© Cengage Learning 2015
Despite controversy, categorization does exist. Among other things, the system is used to allocate federal funding for educational services. Everyone working with children of any age needs to know something about each of the impairments. The following is a brief introduction to some of the categories listed in Figure 5-2.

Specific Learning Disabilities

Specific learning disabilities (SLDs) or learning disabilities (LDs) is defined as a disorder in one or more of the basic psychological processes involved in understanding or in using language, spoken or written, that may manifest itself in the imperfect ability to listen, think, speak, read, write, spell, or do mathematical calculations.
In the school-age child, the label is often one of exclusion—what the child is not:

not displaying an intellectual disability
not hearing impaired
not visually impaired

not displaying identifiable neurological problems, such as cerebral palsy
A normal or above-normal IQ is characteristic of most children with learning disabilities. Nevertheless, these children have problems learning to read, write, or do arithmetic. Trouble with reading, which affects most children with learning disabilities, is referred to as dyslexia.

Dysgraphia is the term sometimes used to describe problems with printing and writing.
More than a hundred labels have been assigned to children whose learning problems baffle clinicians and educators. These labels, it should be noted, do little to help children with their learning problems.

The reauthorization of IDEIA provides more flexibility to educators in how they identify and intervene with students with potential learning disabilities. Chapter 8 provides a description of Response to Intervention (RTI), a systematic approach to supporting all learners in the classroom that prevents overuse of the label learning disabled.

Speech and Language Impairments
Speech and language impairments account for the second-largest category of educational disabilities among young people aged six to twenty-one. With young children, it is often difficult to clearly define what is and what is not a problem because of these interacting factors:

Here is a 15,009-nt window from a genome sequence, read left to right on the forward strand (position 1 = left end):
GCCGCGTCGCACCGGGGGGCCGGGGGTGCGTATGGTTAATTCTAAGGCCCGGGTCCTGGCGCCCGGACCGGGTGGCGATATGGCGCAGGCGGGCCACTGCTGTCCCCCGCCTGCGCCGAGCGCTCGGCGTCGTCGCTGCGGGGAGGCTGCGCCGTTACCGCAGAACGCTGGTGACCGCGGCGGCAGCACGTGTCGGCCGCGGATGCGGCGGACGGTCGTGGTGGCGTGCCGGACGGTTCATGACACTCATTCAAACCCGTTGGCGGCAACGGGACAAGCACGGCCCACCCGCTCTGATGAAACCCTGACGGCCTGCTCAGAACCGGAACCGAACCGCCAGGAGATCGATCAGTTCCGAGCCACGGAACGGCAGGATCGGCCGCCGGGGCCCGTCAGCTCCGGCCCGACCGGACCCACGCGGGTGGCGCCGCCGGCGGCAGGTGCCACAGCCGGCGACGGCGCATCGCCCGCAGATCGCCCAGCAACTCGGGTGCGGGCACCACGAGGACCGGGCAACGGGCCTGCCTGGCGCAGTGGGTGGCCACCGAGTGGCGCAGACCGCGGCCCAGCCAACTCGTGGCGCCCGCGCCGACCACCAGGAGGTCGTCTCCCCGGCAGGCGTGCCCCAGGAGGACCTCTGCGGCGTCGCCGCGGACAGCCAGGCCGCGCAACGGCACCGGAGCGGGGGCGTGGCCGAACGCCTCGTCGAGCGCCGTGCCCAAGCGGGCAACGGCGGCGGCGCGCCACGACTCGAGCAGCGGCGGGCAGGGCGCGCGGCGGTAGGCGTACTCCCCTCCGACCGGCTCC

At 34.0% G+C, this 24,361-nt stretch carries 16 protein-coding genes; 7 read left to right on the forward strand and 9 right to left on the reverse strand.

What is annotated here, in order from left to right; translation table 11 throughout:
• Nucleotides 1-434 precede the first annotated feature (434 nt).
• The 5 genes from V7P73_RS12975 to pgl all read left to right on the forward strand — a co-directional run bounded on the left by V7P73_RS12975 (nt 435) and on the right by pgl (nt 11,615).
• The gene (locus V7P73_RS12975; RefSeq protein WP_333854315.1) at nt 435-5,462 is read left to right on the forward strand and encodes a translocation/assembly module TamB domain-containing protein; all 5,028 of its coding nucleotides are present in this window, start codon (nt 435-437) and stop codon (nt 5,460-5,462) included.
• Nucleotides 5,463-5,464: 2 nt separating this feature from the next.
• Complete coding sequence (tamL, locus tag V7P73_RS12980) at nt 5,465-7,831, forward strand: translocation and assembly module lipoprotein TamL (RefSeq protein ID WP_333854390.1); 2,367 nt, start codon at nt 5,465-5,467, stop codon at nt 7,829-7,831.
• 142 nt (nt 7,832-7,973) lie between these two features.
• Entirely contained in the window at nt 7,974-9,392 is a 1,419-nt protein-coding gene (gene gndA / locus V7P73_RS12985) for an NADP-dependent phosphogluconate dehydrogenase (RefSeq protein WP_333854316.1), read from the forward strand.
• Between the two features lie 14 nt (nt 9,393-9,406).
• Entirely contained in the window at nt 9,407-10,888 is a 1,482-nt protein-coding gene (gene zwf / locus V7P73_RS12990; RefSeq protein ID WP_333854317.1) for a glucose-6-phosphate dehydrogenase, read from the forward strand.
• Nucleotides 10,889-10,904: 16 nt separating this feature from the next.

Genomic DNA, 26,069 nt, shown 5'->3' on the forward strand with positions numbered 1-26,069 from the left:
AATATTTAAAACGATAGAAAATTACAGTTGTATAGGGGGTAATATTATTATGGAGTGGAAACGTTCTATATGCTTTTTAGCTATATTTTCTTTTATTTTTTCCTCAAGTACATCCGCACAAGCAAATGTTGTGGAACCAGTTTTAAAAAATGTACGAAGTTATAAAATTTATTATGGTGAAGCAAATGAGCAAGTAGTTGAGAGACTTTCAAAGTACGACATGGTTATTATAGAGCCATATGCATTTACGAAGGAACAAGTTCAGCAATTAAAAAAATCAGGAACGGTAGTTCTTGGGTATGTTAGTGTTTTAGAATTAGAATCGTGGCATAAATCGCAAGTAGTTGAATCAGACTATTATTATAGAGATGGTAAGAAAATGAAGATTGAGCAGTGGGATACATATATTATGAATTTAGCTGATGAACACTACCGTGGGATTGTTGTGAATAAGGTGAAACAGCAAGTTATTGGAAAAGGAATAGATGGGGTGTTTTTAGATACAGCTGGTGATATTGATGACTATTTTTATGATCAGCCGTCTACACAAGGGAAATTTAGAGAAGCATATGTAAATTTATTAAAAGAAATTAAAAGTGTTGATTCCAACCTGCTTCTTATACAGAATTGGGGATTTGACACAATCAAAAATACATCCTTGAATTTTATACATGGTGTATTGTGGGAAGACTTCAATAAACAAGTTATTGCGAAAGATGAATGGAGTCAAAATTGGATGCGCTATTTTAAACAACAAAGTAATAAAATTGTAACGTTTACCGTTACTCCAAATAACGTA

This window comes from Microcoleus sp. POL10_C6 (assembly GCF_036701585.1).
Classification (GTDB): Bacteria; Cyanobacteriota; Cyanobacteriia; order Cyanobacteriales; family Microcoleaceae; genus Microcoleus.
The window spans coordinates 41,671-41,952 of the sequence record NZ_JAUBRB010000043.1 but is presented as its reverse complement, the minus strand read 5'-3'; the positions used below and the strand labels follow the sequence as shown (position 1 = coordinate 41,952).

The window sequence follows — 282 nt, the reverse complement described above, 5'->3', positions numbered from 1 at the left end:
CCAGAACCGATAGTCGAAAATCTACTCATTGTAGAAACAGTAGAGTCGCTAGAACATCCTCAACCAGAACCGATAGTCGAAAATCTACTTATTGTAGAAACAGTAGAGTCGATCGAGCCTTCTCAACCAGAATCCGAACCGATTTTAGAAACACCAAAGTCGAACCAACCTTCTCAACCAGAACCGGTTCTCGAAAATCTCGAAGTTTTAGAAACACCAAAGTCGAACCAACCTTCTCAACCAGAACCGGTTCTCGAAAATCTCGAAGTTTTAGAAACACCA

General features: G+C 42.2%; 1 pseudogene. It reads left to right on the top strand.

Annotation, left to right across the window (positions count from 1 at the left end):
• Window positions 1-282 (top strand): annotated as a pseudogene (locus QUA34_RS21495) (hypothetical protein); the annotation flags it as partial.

rate of overall development
temperament
opportunity to hear language and talk to others
cultural expectations and values
general health and well-being

A number of typical or normal irregularities are common during language development. These need not become problems unless the child is unduly pressured. Speech and language problems often accompany other developmental disorders. Children with cerebral palsy may have serious speech problems, as may children with hearing loss or severe emotional disturbance. Whatever their causes, it is important that speech and language disorders receive attention as early as possible.
Linguistic and Cultural Diversity Connections
Disproportionality in Special Education

Historically there has been an overrepresentation of minority students under IDEIA, including English Language Learners (ELL) identified with a learning disability or other type of disability. When a minority group’s numbers in special education are statistically higher than they should be, they are considered disproportionate, and thus the term disproportionality.
For example, statistically, about 12 percent of the language-minority population in the United States should require special education. But typically, language minorities are overrepresented in programs for the learning disabled. In California, where students with limited English proficiency make up 22.2 percent of the student population, ELL children are significantly overrepresented in special education, particularly in specific learning disabilities and speech impairment classes.

This is a problem, because it means that students have been misidentified and misplaced and thus are not receiving appropriate educational services. Disproportionality is a problem because children may be prevented from reaching their full academic potential. It also fosters negative stereotypes regarding minority groups. In addition, it hinders schools from identifying the fact that curriculum and teaching methods need to be altered to reach the instructional needs of a diverse student body.

As Artiles and Ortiz (2002) state: “Research shows that ELLs in special education with learning disabilities demonstrate lower verbal and full-scale IQ scores after placement in special education than at their initial evaluations.
“This means that even in special education, ELLs (in general) do not receive the type of instruction they need (due to the lack of ESL instructional methodology and other professional development for special education professionals)” ().
Disproportionality may be caused by several factors, including use of inappropriate assessment strategies for ELL and racial minorities, failure to accommodate cultural differences, and lack of responsiveness to these differences.

Sources: Artiles, A. J., & Oritz, A. A. (2002). Before Assessing a Child for Special Education, First Assess the Instructional Program. A Summary of English Language Learners with Special Education Needs. Center for Applied Linguistics: Washington, DC. Retrieved from http://www.misd.net/bilingual/ellsandspedcal.pdf

Minow, M. L. (2001). Limited English proficient students and special education. National Center on Accessing the General Curriculum: Wakefield, MA. Retrieved from http://aim.cast.org/learn/historyarchive/backgroundpapers/lep_sp_ed
Developmental Delay

According to Part C under IDEIA, children from birth to age three, and Part B under IDES, for children from ages three through nine, the term developmental delay, as defined by each state, means a delay in one or more of the following areas:
physical development
cognitive development

communication
social or emotional development
adaptive (behavioral) development
Intellectual Disability

Intellectual disability is a new term in the IDEIA. Until 2010 the law and the field of education used the term “mental retardation.” This change came about when President Obama signed Rosa’s Law. The bill was named after Rosa Marcellino, a nine-year-old girl who has Down syndrome. President Obama noted,